We are currently on our last big hurrah, a final family trip through Yunnan and Sichuan Provinces. throughout our travel, I’ve been pushing my personal boundaries. This trip is different because our itinerary is far less determined than usual. We had a flight to Lijiang (Yunnan Province) and a flight home from Chengdu (Sichuan) but the middle is a bit of a black hole. I know, this is how a lot of people travel, but it’s a step outside my comfort zone. There are practical reasons for our loose plan. For instance, some of our activities are weather dependent and we’re here in the rainy season. And then there’s the fact that, after six months of travel and exploration, I’m just flat-out exhausted from travel planning. So we’re winging it.
So far, we’ve been in Lijiang–or rather–the small town of Shuhe Village , just outside Lijiang. On our first full day, we visited an alpine meadow in a valley between two major mountains. We shared a car with another American, Max, who is staying at our hotel and speaks some Chinese.
All the guidebooks warn you that this part of China is chockablock full of locals with creative ways to help you part with your money. Often it’s in the form of “entrance fees.” So there we stood, at the entrance to a big field, where a local lady informed us it would cost 20 yuan. To go walk in a field. But for just 100 yuan, we could rent ponies instead.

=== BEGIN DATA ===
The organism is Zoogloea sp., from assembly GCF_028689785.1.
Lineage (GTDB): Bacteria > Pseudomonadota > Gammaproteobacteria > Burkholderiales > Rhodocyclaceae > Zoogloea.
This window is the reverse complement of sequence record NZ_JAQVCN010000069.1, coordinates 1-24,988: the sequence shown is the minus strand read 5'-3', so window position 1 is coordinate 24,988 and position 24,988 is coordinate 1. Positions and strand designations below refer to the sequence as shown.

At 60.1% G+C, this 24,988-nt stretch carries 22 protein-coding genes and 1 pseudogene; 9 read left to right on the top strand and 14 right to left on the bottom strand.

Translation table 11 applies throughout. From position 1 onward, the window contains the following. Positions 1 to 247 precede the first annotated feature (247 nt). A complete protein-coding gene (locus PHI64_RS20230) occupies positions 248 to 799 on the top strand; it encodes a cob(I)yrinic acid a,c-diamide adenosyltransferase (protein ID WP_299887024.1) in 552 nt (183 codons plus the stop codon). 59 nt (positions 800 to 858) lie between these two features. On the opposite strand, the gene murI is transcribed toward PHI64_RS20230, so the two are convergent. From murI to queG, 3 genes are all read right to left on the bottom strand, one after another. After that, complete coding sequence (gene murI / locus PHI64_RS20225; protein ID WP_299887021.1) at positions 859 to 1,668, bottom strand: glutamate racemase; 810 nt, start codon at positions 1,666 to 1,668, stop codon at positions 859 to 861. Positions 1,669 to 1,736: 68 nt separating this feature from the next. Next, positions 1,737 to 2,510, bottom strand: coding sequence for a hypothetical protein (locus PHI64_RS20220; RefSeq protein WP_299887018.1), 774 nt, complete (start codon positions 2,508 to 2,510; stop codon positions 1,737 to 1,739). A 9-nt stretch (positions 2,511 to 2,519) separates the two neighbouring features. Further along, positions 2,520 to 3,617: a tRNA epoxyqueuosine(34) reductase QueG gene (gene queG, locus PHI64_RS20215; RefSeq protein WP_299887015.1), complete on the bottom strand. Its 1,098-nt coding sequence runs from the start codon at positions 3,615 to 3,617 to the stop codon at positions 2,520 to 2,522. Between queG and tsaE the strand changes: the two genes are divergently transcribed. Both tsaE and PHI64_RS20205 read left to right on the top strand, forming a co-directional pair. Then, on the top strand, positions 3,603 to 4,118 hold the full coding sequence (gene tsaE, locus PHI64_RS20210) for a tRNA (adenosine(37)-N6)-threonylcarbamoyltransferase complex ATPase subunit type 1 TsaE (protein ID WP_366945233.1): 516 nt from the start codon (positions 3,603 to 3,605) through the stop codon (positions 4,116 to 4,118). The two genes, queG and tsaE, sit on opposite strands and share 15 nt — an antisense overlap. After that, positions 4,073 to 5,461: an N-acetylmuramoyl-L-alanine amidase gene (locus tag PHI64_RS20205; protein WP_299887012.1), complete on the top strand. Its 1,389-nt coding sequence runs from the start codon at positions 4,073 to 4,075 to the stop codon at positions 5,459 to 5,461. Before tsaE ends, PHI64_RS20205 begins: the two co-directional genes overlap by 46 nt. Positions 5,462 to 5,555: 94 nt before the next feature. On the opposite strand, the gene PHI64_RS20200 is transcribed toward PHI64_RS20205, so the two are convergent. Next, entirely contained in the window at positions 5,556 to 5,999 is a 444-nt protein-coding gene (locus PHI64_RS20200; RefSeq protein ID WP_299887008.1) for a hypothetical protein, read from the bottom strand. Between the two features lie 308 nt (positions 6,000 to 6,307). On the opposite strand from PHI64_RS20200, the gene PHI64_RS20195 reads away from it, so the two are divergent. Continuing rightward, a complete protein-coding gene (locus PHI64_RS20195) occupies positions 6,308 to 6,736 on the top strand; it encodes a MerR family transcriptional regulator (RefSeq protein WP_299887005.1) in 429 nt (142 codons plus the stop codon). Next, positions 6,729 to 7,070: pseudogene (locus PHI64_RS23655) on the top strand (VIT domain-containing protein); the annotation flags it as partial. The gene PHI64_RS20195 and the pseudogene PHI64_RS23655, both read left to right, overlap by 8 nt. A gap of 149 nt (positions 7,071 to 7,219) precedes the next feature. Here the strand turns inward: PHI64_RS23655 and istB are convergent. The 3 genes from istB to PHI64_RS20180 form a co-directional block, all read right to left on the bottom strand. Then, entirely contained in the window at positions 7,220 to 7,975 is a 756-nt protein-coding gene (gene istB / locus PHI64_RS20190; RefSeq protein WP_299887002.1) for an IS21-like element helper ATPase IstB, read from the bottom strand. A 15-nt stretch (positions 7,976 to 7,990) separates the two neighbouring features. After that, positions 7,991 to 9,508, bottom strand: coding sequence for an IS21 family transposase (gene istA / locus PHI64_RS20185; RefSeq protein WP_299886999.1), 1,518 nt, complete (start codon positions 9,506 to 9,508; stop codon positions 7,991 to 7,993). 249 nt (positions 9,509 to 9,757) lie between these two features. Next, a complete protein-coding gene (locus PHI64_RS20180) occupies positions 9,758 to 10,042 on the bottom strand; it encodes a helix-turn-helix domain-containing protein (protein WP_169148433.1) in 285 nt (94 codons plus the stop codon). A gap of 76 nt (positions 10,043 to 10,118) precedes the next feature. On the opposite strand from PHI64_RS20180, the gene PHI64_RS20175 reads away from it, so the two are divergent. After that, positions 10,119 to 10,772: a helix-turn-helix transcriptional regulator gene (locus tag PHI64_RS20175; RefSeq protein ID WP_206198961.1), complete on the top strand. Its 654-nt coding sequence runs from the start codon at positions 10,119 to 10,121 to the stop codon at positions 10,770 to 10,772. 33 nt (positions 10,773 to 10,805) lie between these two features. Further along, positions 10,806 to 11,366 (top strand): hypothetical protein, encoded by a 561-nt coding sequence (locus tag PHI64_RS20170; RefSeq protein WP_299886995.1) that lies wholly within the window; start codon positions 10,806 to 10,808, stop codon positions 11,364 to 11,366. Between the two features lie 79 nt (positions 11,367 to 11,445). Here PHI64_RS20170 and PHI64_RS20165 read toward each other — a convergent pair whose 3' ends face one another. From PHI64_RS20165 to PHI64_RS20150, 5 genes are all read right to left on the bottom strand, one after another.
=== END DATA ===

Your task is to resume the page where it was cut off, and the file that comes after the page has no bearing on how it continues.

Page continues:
It was fun but probably not worth the cost. After the pony ride, we opted to stay in the meadow a bit longer. It was a great place for photographs.
Simon has learned to love being swung through the air. We yell “yi, ar, san” (that’s “1, 2, 3”) and swing him through the air.
After watching us, a couple of Chinese tourists wanted to give it a try. A couple of pretty ladies? Simon was happy to oblige.
Later, we met up with Max and grabbed lunch–an overpriced pot of chicken soup. Bonus: we got to watch them kill and butcher the chicken.
On our next day, we explored Shuhe Old Town and Lijiang Old Town. Both of these areas are special protected areas, but in truth, they’ve been turned into tourist traps. Walking through is a bit like Epcot–the shops are quaint, but you get the sense that they are scrubbed-up, fakey versions of real life. They were worth a day, but I’m pretty much done with Chinese souvenir streets for this decade.
The streets are filled with new, built-to-look-old buildings, all of which are filled with souvenir shops.
Fun thing about the area: the Naxi language uses a pictographic writing system. Like the hieroglyphics of ancient Egypt, it’s not a complete written language but one of the few pictographic systems in the modern world.
The highlight of Lijiang was Black Dragon Reflecting Pool, where we got some more great family photos.
The Bruce Chalet is owned and staffed with perhaps the most generous and helpful employees I’ve ever met in a hotel. They definitely made the trip worthwhile. I can’t say that I really would recommend Lijiang due to the overwhelming touristy feel, but to anyone who is going, I’d strongly encourage them to stay at Bruce’s. It was a peaceful oasis from the crowds and commotion.